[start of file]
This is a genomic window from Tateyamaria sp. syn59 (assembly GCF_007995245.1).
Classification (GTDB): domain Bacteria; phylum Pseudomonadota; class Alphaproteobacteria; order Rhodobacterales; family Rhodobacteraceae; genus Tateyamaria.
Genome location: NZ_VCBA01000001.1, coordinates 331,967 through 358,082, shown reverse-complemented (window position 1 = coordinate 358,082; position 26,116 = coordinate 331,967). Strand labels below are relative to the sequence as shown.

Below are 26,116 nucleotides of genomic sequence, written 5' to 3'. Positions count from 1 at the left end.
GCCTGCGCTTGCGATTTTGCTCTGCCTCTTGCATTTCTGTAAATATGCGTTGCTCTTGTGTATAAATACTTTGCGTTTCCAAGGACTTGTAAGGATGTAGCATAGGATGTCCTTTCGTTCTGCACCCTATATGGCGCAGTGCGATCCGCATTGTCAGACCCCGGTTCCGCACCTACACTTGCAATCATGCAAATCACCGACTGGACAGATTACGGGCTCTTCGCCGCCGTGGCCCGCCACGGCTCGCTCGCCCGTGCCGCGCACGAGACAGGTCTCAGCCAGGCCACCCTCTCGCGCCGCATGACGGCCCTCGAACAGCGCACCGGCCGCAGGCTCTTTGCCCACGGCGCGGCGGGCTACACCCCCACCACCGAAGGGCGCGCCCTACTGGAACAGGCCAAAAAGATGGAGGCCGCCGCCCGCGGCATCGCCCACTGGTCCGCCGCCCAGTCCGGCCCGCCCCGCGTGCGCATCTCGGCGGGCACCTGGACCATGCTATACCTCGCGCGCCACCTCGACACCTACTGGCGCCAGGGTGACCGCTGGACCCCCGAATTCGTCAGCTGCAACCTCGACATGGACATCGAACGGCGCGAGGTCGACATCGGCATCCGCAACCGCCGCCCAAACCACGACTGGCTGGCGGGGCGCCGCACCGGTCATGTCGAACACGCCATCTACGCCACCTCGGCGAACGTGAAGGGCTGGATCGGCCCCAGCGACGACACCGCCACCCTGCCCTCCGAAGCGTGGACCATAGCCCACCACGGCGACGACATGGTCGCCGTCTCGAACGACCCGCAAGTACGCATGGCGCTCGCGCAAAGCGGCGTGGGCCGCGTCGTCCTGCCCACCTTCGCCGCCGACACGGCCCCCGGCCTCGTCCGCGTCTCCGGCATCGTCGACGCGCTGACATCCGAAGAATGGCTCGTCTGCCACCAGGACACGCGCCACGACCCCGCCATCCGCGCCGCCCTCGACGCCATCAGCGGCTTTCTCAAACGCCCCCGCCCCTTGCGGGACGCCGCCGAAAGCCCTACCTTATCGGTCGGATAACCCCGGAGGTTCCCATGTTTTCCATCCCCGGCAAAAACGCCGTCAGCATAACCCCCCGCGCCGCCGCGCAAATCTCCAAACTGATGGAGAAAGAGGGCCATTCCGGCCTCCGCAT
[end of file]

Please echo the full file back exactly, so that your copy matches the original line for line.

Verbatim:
This is a genomic window from Tateyamaria sp. syn59 (assembly GCF_007995245.1).
Classification (GTDB): domain Bacteria; phylum Pseudomonadota; class Alphaproteobacteria; order Rhodobacterales; family Rhodobacteraceae; genus Tateyamaria.
Genome location: NZ_VCBA01000001.1, coordinates 331,967 through 358,082, shown reverse-complemented (window position 1 = coordinate 358,082; position 26,116 = coordinate 331,967). Strand labels below are relative to the sequence as shown.

Below are 26,116 nucleotides of genomic sequence, written 5' to 3'. Positions count from 1 at the left end.
GCCTGCGCTTGCGATTTTGCTCTGCCTCTTGCATTTCTGTAAATATGCGTTGCTCTTGTGTATAAATACTTTGCGTTTCCAAGGACTTGTAAGGATGTAGCATAGGATGTCCTTTCGTTCTGCACCCTATATGGCGCAGTGCGATCCGCATTGTCAGACCCCGGTTCCGCACCTACACTTGCAATCATGCAAATCACCGACTGGACAGATTACGGGCTCTTCGCCGCCGTGGCCCGCCACGGCTCGCTCGCCCGTGCCGCGCACGAGACAGGTCTCAGCCAGGCCACCCTCTCGCGCCGCATGACGGCCCTCGAACAGCGCACCGGCCGCAGGCTCTTTGCCCACGGCGCGGCGGGCTACACCCCCACCACCGAAGGGCGCGCCCTACTGGAACAGGCCAAAAAGATGGAGGCCGCCGCCCGCGGCATCGCCCACTGGTCCGCCGCCCAGTCCGGCCCGCCCCGCGTGCGCATCTCGGCGGGCACCTGGACCATGCTATACCTCGCGCGCCACCTCGACACCTACTGGCGCCAGGGTGACCGCTGGACCCCCGAATTCGTCAGCTGCAACCTCGACATGGACATCGAACGGCGCGAGGTCGACATCGGCATCCGCAACCGCCGCCCAAACCACGACTGGCTGGCGGGGCGCCGCACCGGTCATGTCGAACACGCCATCTACGCCACCTCGGCGAACGTGAAGGGCTGGATCGGCCCCAGCGACGACACCGCCACCCTGCCCTCCGAAGCGTGGACCATAGCCCACCACGGCGACGACATGGTCGCCGTCTCGAACGACCCGCAAGTACGCATGGCGCTCGCGCAAAGCGGCGTGGGCCGCGTCGTCCTGCCCACCTTCGCCGCCGACACGGCCCCCGGCCTCGTCCGCGTCTCCGGCATCGTCGACGCGCTGACATCCGAAGAATGGCTCGTCTGCCACCAGGACACGCGCCACGACCCCGCCATCCGCGCCGCCCTCGACGCCATCAGCGGCTTTCTCAAACGCCCCCGCCCCTTGCGGGACGCCGCCGAAAGCCCTACCTTATCGGTCGGATAACCCCGGAGGTTCCCATGTTTTCCATCCCCGGCAAAAACGCCGTCAGCATAACCCCCCGCGCCGCCGCGCAAATCTCCAAACTGATGGAGAAAGAGGGCCATTCCGGCCTCCGCAT